As noted above, section 189(e) of the Act requires nonattainment NSR to apply to major stationary sources of PM2.5 precursors “except where the Administrator determines that such sources do not contribute significantly to [PM2.5] levels which exceed the standard in the area.” Given the relatively small amount of ammonia emissions from major point sources, the District's 2009 modeling analysis showing that ammonia was not a significant contributor to secondary particulate matter formation and the fact that the BAAQMD is currently attaining the PM2.5 NAAQS, we are proposing to conclude that the PM2.5 impacts from major stationary sources of ammonia emissions are insignificant and do not Start Printed Page 52243contribute significantly to PM2.5 levels that exceed the PM2.5 NAAQS in the Bay Area nonattainment area. Therefore, this requirement is satisfied.

6. Section 193 of the Act

Section 193 of the Act, which was added by the Clean Air Act Amendments of 1990, includes a savings clause which provides, in pertinent part: “No control requirement in effect, or required to be adopted by an order, settlement agreement, or plan in effect before November 15, 1990, in any area which is a nonattainment area for any air pollutant may be modified after November 15, 1990, in any manner unless the modification insures equivalent or greater emission reductions of such air pollutant.”

We have reviewed the provisions included in BAAQMD's NSR SIP submittal and find that they would ensure equivalent or greater emission reductions compared to the current SIP-approved NSR program. The BACT and offset requirements, which are the primary control requirements of a NSR program, are equivalent or more stringent in the submitted rules as are contained in the existing SIP approved NSR rules. Therefore, we can approve the submitted NSR program under section 193 of the Act. Our TSD contains a more detailed evaluation.

III. Proposed Action and Public Comment

Because the rule deficiencies described above are inappropriate for inclusion in the SIP, EPA cannot grant full approval of this rule under section 110(k)(3) of the Act. Pursuant to section 110(k)(3) of the Act, EPA is proposing a limited approval and limited disapproval of the submitted rules. We are proposing to approve the submitted rules based on our determination that the most of the rules satisfy the applicable statutory and regulatory provisions governing regulation of stationary sources under CAA section 110(a)(2)(C), including the permitting requirements for major stationary sources in parts C and D of title I of the Act. In support of this proposed action, we have concluded that our limited approval of the submitted rules would comply with sections 110(l) and 193 of the Act because the amended rules as a whole would not interfere with continued attainment of the NAAQS in the Bay Area, and do not relax control technology and offset requirements. We recommend limited disapproval to correct the deficiencies listed above. The intended effect of our proposed limited approval and limited disapproval action is to update the applicable SIP with current BAAQMD rules and to set the stage for remedying the rule deficiencies. If we finalize this action as proposed, our action would be codified through revisions to 40 CFR 52.220 (identification of plan).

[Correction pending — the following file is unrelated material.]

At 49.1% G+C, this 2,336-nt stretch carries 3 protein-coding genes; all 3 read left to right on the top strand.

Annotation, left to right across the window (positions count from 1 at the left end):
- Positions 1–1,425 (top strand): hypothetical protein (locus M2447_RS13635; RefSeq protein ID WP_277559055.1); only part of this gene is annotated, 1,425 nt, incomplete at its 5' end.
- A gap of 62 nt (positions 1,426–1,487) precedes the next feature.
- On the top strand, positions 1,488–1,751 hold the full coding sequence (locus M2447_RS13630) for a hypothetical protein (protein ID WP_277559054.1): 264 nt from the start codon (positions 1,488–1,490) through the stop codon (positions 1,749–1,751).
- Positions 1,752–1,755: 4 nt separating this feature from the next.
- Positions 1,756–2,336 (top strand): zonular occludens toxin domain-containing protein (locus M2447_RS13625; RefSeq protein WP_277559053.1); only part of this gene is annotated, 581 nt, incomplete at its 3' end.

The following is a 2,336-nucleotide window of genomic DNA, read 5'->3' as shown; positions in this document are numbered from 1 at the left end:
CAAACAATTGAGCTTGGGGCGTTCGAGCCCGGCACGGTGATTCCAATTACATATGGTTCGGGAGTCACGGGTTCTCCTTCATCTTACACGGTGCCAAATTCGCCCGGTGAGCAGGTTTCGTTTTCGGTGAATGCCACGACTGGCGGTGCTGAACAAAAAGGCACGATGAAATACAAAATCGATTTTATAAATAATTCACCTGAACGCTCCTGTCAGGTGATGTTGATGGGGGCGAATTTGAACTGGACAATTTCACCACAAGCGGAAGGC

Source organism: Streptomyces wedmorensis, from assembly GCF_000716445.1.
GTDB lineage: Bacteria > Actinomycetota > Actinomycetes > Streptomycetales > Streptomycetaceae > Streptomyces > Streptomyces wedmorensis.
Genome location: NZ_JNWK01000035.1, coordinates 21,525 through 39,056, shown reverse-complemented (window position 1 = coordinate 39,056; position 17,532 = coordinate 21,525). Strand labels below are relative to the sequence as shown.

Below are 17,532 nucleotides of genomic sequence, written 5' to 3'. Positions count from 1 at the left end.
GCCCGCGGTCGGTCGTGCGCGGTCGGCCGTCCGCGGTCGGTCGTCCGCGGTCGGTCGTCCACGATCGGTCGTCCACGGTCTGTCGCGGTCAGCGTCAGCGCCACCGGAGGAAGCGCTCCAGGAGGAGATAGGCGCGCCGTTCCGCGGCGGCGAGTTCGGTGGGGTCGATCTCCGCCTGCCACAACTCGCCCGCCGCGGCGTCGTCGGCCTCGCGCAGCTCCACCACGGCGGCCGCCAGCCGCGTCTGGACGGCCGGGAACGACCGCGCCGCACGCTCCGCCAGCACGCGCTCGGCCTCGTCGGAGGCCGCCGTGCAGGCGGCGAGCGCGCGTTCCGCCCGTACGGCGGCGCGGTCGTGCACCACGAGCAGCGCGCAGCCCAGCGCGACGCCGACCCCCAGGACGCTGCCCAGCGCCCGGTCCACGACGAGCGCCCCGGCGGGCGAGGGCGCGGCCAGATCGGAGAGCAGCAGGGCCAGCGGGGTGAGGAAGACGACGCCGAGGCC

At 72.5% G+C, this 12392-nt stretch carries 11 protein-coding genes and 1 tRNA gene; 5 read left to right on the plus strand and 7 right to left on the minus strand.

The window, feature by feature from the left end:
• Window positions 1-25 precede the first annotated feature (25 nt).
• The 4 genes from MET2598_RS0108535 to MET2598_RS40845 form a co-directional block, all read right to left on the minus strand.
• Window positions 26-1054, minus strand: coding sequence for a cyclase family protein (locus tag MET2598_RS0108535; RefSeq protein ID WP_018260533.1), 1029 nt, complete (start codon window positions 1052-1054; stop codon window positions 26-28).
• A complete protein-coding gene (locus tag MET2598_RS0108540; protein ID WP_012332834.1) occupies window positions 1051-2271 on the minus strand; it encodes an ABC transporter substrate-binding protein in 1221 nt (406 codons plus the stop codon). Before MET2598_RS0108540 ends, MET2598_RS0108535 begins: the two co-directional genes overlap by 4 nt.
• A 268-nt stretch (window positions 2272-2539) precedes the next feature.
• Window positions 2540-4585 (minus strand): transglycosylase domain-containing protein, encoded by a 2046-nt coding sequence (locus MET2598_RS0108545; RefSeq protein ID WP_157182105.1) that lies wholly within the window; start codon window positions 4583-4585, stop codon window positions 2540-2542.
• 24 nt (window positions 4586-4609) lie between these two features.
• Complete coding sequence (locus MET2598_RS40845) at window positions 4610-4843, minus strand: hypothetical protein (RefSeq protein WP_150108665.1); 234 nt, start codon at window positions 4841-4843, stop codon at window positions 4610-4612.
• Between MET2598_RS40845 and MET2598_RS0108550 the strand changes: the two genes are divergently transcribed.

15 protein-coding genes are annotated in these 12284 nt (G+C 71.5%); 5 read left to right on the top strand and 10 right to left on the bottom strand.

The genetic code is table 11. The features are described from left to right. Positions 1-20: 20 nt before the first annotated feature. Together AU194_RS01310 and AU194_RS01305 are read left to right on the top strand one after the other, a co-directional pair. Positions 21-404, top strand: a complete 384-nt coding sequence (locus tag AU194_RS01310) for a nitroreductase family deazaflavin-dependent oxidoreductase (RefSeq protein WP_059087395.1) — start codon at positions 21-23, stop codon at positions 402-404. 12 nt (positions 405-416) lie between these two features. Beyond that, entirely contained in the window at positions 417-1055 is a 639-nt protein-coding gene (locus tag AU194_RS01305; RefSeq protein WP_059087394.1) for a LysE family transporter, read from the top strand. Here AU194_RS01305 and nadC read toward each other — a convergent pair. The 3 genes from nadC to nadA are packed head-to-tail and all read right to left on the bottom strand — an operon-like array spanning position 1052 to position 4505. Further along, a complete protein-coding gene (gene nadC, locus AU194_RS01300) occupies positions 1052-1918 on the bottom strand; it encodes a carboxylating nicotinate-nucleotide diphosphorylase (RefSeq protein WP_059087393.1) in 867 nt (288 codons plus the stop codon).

If finalized as proposed, our limited disapproval action would trigger an obligation on EPA to promulgate a Federal Implementation Plan unless the deficiencies are corrected, and EPA approves the related plan revisions, within two years of the final action. Additionally, for those deficiencies that relate to the nonattainment NSR requirements under part D of title I of the Act, the offset sanction in CAA section 179(b)(2) would apply in the Bay Area nonattainment area 18 months after the effective date of a final limited disapproval, and the highway funding sanctions in CAA section 179(b)(1) would apply six months after the offset sanction is imposed. Neither sanction will be imposed under the CAA if California submits and we approve, prior to the implementation of the sanctions, SIP revisions that correct the deficiencies that we identify in our final action.